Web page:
By contrast, the Canadian Bar Association, headquartered in Ottawa, is dedicated to "promoting the interests of members of the [CBA]," according to the group's website. Under the title "CBA Advocacy", the website lists independence of the legal profession, solicitor-client privilege, access to justice and fairness in the legal system as "recurring themes" of interest to the group. The CBA's advocacy takes the form of submissions to government, court interventions and policy resolutions.

Organizations representing the medical profession take a similar tack.

The Toronto-based College of Physicians and Surgeons of Ontario (CPSO) regulates 35,000 doctors in the province. The College also advocates "on regulatory-related issues impacting the practise of medicine in Ontario," says Kathryn Clarke, senior communications coordinator at the CPSO.

"The CPSO has often submitted its position on draft legislation that will directly affect the CPSO or the medical profession. The CPSO will also periodically engage in public policy initiatives," continues Clarke.

In September 2009, for example, the College submitted a position paper on Bill 179, which concerned the regulation of health care in Ontario. More recently, the CPSO held a forum to discuss "issues related to opioid prescribing, dispensing and misuse," says Clarke.

The Canadian Medical Association (CMA), meanwhile, is headquartered in Ottawa and primarily exists to "advocate on behalf of Canadian physicians and the public about topical health care issues," as the group's website puts it.

In terms of advocacy work, the CMA offers a "MD-MP Contact Program" which links physicians with their local Member of Parliament and an online "eLobby" Tool designed to make it easier for doctors to contact politicians. The CMA also organizes a lobby day on Parliament Hill and trains doctors to be advocates for their profession.

The CMA makes frequent submissions to government on issues impacting their membership. Within a three-day period in October 2011 alone, the CMA made presentations on accountability in health care, health and the economy, and chronic diseases related to aging, to Senate and House of Commons standing committees.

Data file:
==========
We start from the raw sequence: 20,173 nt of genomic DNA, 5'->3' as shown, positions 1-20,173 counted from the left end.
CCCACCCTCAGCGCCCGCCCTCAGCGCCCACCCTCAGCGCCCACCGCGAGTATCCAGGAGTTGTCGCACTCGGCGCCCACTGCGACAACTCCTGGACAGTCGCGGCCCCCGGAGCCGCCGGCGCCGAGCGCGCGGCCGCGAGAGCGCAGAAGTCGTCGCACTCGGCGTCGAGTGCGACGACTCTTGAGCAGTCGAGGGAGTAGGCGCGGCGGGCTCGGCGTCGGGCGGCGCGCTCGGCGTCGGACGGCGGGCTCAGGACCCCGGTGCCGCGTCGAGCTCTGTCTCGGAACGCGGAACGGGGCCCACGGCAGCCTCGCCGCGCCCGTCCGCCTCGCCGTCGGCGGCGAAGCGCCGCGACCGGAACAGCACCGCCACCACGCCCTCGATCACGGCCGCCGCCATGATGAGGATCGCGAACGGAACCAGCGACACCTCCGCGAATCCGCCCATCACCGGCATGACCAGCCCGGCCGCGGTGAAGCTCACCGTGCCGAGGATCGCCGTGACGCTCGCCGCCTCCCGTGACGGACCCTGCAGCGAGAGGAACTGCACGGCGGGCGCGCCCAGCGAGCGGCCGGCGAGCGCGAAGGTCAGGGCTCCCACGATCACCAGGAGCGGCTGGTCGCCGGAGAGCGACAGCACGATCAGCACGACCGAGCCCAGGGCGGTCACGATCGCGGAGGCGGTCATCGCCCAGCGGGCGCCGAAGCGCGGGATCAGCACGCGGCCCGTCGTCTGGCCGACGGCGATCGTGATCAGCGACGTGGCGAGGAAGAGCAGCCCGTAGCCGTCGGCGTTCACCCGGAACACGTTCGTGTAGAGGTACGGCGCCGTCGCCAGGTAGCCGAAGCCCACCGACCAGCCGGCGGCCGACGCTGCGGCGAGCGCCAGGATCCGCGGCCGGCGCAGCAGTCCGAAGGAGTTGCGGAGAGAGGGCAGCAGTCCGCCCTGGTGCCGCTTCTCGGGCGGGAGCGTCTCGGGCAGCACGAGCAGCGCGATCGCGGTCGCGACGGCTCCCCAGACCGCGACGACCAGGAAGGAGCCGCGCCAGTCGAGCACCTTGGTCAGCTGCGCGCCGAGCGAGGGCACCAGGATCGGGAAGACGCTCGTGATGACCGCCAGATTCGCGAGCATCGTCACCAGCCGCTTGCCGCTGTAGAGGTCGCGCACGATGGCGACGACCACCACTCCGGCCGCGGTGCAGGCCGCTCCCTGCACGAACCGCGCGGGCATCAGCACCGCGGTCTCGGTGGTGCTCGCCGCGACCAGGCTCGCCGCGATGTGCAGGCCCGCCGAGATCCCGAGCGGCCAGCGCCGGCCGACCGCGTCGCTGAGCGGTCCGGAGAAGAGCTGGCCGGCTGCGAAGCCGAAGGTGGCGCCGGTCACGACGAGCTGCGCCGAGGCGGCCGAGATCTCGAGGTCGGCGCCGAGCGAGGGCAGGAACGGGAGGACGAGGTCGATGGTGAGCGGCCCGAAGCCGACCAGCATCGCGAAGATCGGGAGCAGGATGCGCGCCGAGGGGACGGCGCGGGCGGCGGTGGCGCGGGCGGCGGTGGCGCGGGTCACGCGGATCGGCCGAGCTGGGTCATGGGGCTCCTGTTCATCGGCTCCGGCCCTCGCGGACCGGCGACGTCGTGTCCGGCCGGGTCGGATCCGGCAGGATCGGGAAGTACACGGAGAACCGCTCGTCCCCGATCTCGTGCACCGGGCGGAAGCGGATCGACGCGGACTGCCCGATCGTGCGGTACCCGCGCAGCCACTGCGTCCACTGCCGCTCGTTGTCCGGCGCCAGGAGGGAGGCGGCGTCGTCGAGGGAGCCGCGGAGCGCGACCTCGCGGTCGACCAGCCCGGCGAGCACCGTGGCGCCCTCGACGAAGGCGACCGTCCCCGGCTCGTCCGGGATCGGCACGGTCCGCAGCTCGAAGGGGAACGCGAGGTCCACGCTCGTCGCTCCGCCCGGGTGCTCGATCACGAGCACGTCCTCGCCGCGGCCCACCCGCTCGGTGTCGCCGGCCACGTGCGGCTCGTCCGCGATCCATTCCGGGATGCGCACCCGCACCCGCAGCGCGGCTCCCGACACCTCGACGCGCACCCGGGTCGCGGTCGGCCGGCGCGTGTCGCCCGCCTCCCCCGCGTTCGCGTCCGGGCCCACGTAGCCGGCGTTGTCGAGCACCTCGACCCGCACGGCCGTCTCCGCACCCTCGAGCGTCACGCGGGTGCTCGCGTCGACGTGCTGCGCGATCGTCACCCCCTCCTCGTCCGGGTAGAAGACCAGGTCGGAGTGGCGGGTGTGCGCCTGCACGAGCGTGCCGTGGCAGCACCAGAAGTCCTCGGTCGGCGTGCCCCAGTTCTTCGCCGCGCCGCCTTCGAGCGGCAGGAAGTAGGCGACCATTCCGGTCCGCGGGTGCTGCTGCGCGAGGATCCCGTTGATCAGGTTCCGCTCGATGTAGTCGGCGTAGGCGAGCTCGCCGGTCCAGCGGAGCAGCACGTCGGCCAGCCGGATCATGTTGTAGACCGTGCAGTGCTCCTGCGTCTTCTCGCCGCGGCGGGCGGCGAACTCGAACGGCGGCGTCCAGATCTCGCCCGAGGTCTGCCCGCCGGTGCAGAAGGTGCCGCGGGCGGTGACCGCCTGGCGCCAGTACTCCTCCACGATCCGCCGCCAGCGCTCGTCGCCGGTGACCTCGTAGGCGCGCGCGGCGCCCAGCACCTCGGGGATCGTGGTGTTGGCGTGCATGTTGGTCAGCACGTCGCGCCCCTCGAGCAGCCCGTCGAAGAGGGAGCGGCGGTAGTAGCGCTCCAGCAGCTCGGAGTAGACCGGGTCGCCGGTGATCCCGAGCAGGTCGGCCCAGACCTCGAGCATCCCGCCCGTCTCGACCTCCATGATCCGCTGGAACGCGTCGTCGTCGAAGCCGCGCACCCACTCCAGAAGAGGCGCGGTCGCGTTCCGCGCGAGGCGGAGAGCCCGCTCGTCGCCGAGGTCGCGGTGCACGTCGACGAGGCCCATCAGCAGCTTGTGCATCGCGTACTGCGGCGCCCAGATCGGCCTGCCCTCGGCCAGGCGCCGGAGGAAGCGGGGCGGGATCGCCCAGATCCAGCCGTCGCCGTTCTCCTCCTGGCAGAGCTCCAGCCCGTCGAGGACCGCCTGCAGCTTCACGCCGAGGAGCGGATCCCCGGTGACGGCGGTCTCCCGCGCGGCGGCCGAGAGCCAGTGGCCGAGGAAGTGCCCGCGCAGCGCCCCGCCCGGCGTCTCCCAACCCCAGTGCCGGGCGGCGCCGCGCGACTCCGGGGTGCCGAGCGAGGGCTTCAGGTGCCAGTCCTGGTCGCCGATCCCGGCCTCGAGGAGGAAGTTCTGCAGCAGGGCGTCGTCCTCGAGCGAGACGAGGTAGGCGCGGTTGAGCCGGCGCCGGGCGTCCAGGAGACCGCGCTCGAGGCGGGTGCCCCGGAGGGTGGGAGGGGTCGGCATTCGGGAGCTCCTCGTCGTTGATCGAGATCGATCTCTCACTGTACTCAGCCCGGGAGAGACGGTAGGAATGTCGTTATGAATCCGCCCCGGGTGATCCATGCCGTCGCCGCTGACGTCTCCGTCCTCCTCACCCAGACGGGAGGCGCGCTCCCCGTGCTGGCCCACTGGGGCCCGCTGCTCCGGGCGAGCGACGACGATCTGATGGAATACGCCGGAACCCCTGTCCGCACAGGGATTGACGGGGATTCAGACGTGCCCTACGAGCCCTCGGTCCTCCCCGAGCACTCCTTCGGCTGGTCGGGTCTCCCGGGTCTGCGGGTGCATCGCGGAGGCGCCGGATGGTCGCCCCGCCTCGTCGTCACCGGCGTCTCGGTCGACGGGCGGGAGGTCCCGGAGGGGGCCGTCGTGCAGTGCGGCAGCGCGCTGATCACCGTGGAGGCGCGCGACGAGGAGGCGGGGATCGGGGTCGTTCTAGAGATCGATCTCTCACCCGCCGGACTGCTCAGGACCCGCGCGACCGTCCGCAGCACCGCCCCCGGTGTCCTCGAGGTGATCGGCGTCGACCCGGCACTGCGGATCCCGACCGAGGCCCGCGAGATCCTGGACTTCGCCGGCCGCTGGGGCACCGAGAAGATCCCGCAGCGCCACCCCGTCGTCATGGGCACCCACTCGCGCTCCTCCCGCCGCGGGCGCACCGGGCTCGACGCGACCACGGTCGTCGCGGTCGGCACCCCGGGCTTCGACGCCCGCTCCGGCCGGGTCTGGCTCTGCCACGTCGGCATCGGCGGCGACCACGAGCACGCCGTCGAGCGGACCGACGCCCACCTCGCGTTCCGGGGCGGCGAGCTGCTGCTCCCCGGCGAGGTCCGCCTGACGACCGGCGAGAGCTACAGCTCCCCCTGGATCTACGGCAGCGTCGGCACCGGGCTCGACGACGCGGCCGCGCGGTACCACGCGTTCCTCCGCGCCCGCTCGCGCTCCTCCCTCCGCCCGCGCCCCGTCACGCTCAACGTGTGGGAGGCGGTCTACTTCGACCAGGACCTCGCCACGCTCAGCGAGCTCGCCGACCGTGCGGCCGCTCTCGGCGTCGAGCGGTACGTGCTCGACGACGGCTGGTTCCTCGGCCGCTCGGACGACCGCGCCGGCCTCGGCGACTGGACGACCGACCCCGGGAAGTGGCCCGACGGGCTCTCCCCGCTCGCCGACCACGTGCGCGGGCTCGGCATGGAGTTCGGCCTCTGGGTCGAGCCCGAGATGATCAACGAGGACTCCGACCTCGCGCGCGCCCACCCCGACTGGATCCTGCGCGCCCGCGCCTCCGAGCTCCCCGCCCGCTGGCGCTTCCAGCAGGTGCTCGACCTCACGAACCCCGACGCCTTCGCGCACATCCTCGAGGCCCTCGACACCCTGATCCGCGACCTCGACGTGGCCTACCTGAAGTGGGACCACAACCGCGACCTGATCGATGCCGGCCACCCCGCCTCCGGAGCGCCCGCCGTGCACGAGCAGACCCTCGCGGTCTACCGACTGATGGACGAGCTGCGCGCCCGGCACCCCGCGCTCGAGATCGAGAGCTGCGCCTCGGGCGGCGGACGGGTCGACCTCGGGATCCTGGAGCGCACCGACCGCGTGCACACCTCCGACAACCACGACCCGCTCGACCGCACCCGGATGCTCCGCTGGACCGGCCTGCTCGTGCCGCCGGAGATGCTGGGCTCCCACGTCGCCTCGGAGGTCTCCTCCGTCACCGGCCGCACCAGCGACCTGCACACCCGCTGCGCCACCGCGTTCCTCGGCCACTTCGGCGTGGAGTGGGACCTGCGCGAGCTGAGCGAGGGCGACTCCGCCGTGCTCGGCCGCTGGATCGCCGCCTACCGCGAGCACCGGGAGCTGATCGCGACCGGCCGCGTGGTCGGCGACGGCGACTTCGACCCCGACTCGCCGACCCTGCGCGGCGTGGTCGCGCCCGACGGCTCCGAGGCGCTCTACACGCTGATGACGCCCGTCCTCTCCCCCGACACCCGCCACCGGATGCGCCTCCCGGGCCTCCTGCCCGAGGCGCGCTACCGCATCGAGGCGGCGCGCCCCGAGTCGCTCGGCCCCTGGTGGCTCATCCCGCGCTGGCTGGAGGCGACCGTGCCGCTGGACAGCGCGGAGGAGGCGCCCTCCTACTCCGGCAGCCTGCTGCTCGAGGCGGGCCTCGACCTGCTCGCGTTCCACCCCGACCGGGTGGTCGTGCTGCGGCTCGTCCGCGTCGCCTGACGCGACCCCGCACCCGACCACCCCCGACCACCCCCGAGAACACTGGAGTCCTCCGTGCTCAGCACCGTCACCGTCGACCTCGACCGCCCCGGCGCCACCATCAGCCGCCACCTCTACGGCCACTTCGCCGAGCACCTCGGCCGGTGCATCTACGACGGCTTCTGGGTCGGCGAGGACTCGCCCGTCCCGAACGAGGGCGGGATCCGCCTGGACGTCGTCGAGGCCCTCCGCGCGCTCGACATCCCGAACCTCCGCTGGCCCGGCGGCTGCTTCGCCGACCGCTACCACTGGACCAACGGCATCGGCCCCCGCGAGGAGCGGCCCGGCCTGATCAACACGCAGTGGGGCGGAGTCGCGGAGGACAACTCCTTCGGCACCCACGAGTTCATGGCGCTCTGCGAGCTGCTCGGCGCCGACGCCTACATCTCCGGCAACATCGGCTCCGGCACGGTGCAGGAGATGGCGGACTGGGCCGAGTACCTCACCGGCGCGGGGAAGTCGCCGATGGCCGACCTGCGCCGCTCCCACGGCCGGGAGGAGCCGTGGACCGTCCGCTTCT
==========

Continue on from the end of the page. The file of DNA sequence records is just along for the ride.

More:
Evidently, the Medical Association does a good job of rallying support for their cause; the CMA is "consistently ranked one of Canada's most influential advocacy organizations," boasts the Association's website.

The Ontario Association of Architects (OAA) is another regulatory body that does a dash of advocacy.

The Toronto-based group's mission is to "represent, regulate, support and promote the profession of architecture in the interest of all Ontarians and to lead the design and delivery of [buildings] in the province of Ontario," states the OAA website.

According to the OAA communications office, the Association wants to raise greater awareness of the architectural profession. Advocacy work includes a People's Choice awards program which encourages public-input on architectural projects, a website called Discover an Architect and community events such as Architecture Week.

Architecture Canada/the Royal Architectural Institute of Canada, which is headquartered in Ottawa, represents architects across the country.
"One of the most important roles the RAIC performs on behalf of its members is to act as the unified voice for the profession on a national level," states the RAIC website.

"RAIC is active in lobbying the federal government on numerous issues such as a fair and transparent system for selecting and contracting architects; the protection of intellectual property rights for architects; and efforts to require that all those with training in architecture within the public service be licensed or registered," continues the site.

In summary, associations representing law, medicine and architecture all engage in advocacy work. There is a very distinct separation of duties, however. Provincial bodies such as the LSUC, CPSO and OAA regulate their members and advocate in the public interest. The CBA, CMA and Architecture Canada, by contrast, are national organizations that primarily use advocacy to advance the specific interests of their members.